Slaves, Saints, and Sojourners (1)3
When I started preaching through Philippians at Bridgeway Church here in OKC, I suspect that more than a few people wondered aloud about my decision actually to spend an entire sermon on the opening two verses of chapter one: “Sam, are you kidding me? You actually plan on preaching an entire sermon on the opening greeting of a NT epistle. Come on! Give us some biblical meat, something we can really chew on and apply to our lives, something that’s going to make a difference in how I conduct my life next week, something that’s going to stick in my soul and change how I think and feel and act. For heaven’s sake, don’t waste my time with the meaningless trivialities of an ancient salutation!”
I hope you’re not thinking the same. Allow me to persuade you otherwise.
Let me start by asking you a question. What is a Christian? Surely you will agree that it’s important for us to know the answer. Surely you will acknowledge that knowing who you are is of indescribable practical importance if you are going to live as you ought. I’m convinced that the struggle many Christians face each day is largely due to the fact that they have very little understanding of their identity as children of God. Ask a lot of Christians to identify themselves and you’ll hear such things as:
“I’m a painful boil on the backside of the body of Christ.”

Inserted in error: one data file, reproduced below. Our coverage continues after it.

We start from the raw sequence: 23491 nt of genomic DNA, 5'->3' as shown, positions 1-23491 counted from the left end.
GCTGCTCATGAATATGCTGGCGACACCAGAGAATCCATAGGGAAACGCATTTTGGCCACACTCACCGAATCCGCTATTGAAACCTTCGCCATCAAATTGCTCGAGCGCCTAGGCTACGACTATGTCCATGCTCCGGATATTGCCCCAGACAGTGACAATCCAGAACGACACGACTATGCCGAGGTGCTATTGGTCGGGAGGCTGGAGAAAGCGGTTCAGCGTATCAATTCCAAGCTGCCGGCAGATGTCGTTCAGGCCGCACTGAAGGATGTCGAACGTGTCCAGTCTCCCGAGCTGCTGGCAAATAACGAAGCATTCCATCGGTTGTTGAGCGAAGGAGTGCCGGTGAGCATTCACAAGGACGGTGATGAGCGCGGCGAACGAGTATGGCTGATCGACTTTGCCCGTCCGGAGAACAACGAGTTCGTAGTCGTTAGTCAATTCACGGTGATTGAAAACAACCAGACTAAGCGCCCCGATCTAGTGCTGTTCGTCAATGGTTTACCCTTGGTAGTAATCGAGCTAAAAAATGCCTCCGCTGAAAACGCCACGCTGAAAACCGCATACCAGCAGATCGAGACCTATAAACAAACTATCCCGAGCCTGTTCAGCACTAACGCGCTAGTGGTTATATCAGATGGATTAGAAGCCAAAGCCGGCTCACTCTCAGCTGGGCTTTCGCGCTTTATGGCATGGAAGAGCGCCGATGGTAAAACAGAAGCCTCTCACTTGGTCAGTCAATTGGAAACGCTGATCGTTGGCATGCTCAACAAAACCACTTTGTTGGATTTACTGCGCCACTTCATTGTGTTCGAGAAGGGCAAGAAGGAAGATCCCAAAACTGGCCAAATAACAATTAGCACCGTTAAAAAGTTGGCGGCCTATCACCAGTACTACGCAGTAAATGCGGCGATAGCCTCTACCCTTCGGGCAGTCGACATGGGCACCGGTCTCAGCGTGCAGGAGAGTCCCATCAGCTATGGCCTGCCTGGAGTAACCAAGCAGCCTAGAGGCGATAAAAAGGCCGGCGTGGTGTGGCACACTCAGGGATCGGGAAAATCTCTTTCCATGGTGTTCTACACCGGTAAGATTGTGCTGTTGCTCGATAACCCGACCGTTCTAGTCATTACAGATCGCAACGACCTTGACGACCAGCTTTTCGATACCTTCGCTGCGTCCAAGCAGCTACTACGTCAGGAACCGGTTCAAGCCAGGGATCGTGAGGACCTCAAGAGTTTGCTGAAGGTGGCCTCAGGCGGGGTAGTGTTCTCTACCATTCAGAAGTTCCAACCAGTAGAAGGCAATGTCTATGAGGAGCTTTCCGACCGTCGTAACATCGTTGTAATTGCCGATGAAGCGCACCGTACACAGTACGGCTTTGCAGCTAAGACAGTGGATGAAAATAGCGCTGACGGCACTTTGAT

“I’m an embarrassment to the church, a drain on the energy of other Christians, an unsightly pimple on the public face of Christianity.”
“I’m a massive disappointment to God and a waste of everyone’s time.”
“I’m quite simply good for nothing when it comes to the needs of the church.”
I didn’t make those up. I’ve actually heard Christian men and women describe themselves in precisely those terms. That is why this seemingly unimportant and merely formal introduction to Paul’s letter to the Philippians is so massively significant and helpful to all of us today.
In this and the next two posts I want you to see three glorious truths about the identity of every Christian man and woman. It may not yet be the case that all of us are living consistently with who we are in Christ. No one does it perfectly. But I want to call you to think about who you are. A close look at Paul’s language reveals that we are “slaves of Jesus Christ,” that we are also “saints in Christ Jesus,” and “sojourners” on this earth.
Immediately upon hearing the word “slaves” of Jesus Christ we run into a problem. In fact, the problem is a double whammy. In the first place, people today can’t think of that word without associating it with the racial slavery that was so prevalent in the early years of America until the Civil War. The enslavement of black people in this country is such a reprehensible and nauseating chapter in our history that steps have been taken by English translators of the Bible to remove it entirely. That is why you see here in the ESV the word “bondservants.” Few people will flinch when they hear that term, but “slaves” is another matter.